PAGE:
We worked with the UW Survey Center to set up the questionnaire on a website, and we gathered the same information about our respondents: age, gender, ethnicity, education, community type. And we allowed them to answer only the sections of the questionnaire that interested them.
We discovered a few things about online fieldwork that would need to be taken into account if another nationwide survey were done. One is that initial enthusiasm about taking part does not necessarily guarantee follow-through. We had a lot of publicity about the project, we gave talks about it on the radio, and we enlisted librarians in all of the communities we were targeting. We sent them posters and explanations and instructions, and asked them to recruit people in their communities to take part, because they knew who would be good informants.
Well, after a few months when there was very little follow-through, a colleague and I went on a road trip to meet with the librarians. Almost invariably, they would say, “Oh yes, I remember that. That sounded so interesting.” Then they would dig through piles on their desks and find the materials we had sent that had spent the previous months just sitting there. Personal contact is important, not just with the people who answer the questionnaire but with local facilitators as well.
We also discovered how limited the average person’s tolerance is for online questionnaires. The food section is one that people seemed to especially like, but when they got into it and they noticed in the top corner that this was only question 14 of 74, many decided they had had enough. Obviously, we should have shortened that section. Only one person did the entire questionnaire, which included 1764 questions.
The people who did answer parts of the questionnaire were given the opportunity for a phone interview as well as answering the questions, and this was a good way to get samples of conversational speech for analysis and to get recordings of “The Story of Arthur the Rat.”
I neglected to say earlier, when we were talking about fieldwork, that one of the most important things that the field workers were asked to do was to make a tape recording of the informant, including both “The Story of Arthur the Rat” (which was a silly little story that was designed to have all the important contrasts among phonemes in American English) and also about fifteen minutes or more of free conversation about any topic of their choice. And those recordings allowed us to compare the same text (“Arthur the Rat”) for speakers across the whole country and make generalizations about regional pronunciation patterns. But the free conversations provided a treasure trove of oral history for the period 1965-1970.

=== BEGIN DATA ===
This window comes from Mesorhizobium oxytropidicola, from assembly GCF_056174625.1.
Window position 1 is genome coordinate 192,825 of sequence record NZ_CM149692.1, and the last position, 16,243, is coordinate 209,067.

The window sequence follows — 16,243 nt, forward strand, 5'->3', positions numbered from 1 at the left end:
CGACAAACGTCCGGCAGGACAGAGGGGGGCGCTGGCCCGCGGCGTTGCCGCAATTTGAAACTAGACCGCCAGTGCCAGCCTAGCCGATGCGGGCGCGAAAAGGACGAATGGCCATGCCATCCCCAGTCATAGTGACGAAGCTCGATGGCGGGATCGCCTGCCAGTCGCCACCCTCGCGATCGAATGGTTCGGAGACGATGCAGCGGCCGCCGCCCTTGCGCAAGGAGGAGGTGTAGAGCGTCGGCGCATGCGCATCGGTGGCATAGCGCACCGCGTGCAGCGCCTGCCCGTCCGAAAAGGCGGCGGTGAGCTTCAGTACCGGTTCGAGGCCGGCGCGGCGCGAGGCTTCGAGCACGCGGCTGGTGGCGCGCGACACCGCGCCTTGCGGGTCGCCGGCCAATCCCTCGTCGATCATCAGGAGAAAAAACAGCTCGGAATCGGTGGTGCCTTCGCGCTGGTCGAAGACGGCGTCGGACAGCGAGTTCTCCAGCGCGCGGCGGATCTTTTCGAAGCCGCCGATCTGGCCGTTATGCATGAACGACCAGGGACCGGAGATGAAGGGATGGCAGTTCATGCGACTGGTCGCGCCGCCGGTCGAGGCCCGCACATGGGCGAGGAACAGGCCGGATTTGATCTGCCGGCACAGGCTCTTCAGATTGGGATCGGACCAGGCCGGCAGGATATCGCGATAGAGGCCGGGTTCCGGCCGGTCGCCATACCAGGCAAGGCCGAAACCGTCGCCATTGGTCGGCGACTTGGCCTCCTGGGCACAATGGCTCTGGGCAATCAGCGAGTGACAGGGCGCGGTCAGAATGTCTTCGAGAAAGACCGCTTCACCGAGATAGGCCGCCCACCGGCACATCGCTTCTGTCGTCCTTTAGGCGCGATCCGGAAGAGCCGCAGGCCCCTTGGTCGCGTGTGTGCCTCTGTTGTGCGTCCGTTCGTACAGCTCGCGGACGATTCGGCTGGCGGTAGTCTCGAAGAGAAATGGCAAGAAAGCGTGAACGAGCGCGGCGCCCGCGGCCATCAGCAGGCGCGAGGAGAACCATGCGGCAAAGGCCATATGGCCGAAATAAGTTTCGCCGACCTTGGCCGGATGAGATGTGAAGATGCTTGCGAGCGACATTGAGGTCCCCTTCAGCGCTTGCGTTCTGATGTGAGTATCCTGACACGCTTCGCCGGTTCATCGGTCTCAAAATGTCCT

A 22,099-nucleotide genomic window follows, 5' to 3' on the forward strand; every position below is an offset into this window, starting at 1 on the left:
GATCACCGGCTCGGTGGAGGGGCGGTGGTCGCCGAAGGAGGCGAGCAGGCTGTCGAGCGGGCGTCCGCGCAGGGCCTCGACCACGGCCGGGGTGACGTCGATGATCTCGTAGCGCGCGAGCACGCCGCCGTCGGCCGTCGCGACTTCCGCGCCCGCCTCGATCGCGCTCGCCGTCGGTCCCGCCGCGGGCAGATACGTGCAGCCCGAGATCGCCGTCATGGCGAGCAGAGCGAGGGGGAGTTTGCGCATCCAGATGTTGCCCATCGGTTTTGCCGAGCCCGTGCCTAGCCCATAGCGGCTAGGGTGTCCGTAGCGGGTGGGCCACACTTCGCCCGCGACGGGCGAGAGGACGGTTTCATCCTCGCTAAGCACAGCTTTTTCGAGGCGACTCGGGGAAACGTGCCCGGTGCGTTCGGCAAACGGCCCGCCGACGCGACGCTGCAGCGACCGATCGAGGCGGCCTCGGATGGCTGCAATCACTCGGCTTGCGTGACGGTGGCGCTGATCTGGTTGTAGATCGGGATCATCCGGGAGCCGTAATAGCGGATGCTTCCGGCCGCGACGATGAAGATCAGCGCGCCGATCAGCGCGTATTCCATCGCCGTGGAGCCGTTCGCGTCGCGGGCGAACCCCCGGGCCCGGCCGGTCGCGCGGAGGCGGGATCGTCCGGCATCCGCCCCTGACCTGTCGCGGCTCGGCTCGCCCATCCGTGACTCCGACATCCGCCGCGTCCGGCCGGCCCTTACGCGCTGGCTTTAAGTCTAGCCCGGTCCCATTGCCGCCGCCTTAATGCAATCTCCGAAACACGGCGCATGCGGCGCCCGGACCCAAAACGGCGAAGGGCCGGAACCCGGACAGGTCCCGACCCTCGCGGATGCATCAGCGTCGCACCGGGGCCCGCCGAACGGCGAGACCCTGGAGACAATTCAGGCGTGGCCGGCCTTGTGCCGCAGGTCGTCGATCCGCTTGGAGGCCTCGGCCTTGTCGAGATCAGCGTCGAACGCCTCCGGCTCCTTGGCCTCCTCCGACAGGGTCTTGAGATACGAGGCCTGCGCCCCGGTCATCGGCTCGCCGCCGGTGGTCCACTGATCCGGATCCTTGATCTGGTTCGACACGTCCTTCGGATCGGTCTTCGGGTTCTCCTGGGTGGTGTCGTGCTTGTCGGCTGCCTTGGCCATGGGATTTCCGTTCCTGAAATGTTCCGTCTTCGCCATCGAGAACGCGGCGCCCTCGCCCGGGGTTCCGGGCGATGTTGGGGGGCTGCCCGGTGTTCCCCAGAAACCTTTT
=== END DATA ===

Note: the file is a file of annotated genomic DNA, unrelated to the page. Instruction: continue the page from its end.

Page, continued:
Well, those recordings have been used in many ways over the decades: for linguistic analysis (by, for example, David Durian, Keelan Evanini, Tim Frazer, Terry Irons, Tom Purnell, Joe Salmons, Cara Shousterman, Erik Thomas, and Walt Wolfram); for introduction of American speech varieties to people around the world (by professors in Belgium, France, Hungary, and Japan, among other places); and for dialect coaching, for actors who want to know how to reproduce the speech of a person in a particular region (see, for example, https://dare.wisc.edu/wp-content/uploads/sites/1051/2008/03/DARENEWS-51.pdf).
I’m very happy to say that recently we were able to make the whole collection of original recordings (I believe there were 1843) freely available to anyone who wants to listen. That wasn’t an easy task because we had promised the informants originally that their names would not be released and so for several years, between about 2013 and 2017, we had a massive project using students and volunteers (and some staff time)—people who listened carefully to each recording and then “bleeped” out any use of the informant’s name or any other names that might betray who the speaker was or somehow be confidential. Those recordings can be found at https://uwdc.library.wisc.edu/collections/amerlangs/. Now with digital tools to help analyze the recordings, we can compare the speech of people in the same Wisconsin communities fifty years apart and begin to understand how language has changed.